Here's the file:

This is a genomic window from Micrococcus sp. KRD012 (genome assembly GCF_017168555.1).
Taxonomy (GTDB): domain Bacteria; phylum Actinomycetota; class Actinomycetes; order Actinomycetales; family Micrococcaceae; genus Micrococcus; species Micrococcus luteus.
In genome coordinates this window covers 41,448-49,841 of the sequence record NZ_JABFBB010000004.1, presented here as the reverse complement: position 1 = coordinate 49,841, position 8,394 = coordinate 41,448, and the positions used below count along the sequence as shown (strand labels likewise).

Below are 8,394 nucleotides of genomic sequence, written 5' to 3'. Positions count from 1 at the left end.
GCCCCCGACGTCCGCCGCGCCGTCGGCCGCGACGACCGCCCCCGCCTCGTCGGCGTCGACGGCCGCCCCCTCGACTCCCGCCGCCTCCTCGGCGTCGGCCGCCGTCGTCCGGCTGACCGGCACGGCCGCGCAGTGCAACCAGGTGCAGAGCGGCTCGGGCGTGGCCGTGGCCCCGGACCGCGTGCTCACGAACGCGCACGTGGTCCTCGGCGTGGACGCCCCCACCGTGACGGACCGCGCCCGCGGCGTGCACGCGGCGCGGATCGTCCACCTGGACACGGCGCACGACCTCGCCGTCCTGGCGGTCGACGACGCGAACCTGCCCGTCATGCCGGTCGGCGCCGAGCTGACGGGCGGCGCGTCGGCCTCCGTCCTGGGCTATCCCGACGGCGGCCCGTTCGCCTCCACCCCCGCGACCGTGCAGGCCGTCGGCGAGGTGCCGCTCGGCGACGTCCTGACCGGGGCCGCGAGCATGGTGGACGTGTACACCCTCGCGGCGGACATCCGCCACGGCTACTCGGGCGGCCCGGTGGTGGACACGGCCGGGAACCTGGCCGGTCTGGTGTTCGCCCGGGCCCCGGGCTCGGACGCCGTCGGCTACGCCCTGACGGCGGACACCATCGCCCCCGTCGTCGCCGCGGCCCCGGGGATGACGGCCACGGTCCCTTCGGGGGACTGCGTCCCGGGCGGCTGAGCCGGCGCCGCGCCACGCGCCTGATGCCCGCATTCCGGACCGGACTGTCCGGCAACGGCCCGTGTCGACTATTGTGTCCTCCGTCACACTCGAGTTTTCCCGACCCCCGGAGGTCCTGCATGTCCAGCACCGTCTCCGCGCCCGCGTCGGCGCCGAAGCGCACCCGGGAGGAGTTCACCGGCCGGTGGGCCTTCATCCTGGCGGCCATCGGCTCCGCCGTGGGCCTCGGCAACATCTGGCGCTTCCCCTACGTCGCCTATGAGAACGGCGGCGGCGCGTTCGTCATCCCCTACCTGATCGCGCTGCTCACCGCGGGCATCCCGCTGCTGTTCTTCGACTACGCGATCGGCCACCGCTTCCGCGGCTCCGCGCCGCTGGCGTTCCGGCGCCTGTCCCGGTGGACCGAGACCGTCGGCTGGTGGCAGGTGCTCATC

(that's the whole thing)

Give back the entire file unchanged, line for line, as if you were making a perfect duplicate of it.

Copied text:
This is a genomic window from Micrococcus sp. KRD012 (genome assembly GCF_017168555.1).
Taxonomy (GTDB): domain Bacteria; phylum Actinomycetota; class Actinomycetes; order Actinomycetales; family Micrococcaceae; genus Micrococcus; species Micrococcus luteus.
In genome coordinates this window covers 41,448-49,841 of the sequence record NZ_JABFBB010000004.1, presented here as the reverse complement: position 1 = coordinate 49,841, position 8,394 = coordinate 41,448, and the positions used below count along the sequence as shown (strand labels likewise).

Below are 8,394 nucleotides of genomic sequence, written 5' to 3'. Positions count from 1 at the left end.
GCCCCCGACGTCCGCCGCGCCGTCGGCCGCGACGACCGCCCCCGCCTCGTCGGCGTCGACGGCCGCCCCCTCGACTCCCGCCGCCTCCTCGGCGTCGGCCGCCGTCGTCCGGCTGACCGGCACGGCCGCGCAGTGCAACCAGGTGCAGAGCGGCTCGGGCGTGGCCGTGGCCCCGGACCGCGTGCTCACGAACGCGCACGTGGTCCTCGGCGTGGACGCCCCCACCGTGACGGACCGCGCCCGCGGCGTGCACGCGGCGCGGATCGTCCACCTGGACACGGCGCACGACCTCGCCGTCCTGGCGGTCGACGACGCGAACCTGCCCGTCATGCCGGTCGGCGCCGAGCTGACGGGCGGCGCGTCGGCCTCCGTCCTGGGCTATCCCGACGGCGGCCCGTTCGCCTCCACCCCCGCGACCGTGCAGGCCGTCGGCGAGGTGCCGCTCGGCGACGTCCTGACCGGGGCCGCGAGCATGGTGGACGTGTACACCCTCGCGGCGGACATCCGCCACGGCTACTCGGGCGGCCCGGTGGTGGACACGGCCGGGAACCTGGCCGGTCTGGTGTTCGCCCGGGCCCCGGGCTCGGACGCCGTCGGCTACGCCCTGACGGCGGACACCATCGCCCCCGTCGTCGCCGCGGCCCCGGGGATGACGGCCACGGTCCCTTCGGGGGACTGCGTCCCGGGCGGCTGAGCCGGCGCCGCGCCACGCGCCTGATGCCCGCATTCCGGACCGGACTGTCCGGCAACGGCCCGTGTCGACTATTGTGTCCTCCGTCACACTCGAGTTTTCCCGACCCCCGGAGGTCCTGCATGTCCAGCACCGTCTCCGCGCCCGCGTCGGCGCCGAAGCGCACCCGGGAGGAGTTCACCGGCCGGTGGGCCTTCATCCTGGCGGCCATCGGCTCCGCCGTGGGCCTCGGCAACATCTGGCGCTTCCCCTACGTCGCCTATGAGAACGGCGGCGGCGCGTTCGTCATCCCCTACCTGATCGCGCTGCTCACCGCGGGCATCCCGCTGCTGTTCTTCGACTACGCGATCGGCCACCGCTTCCGCGGCTCCGCGCCGCTGGCGTTCCGGCGCCTGTCCCGGTGGACCGAGACCGTCGGCTGGTGGCAGGTGCTCATC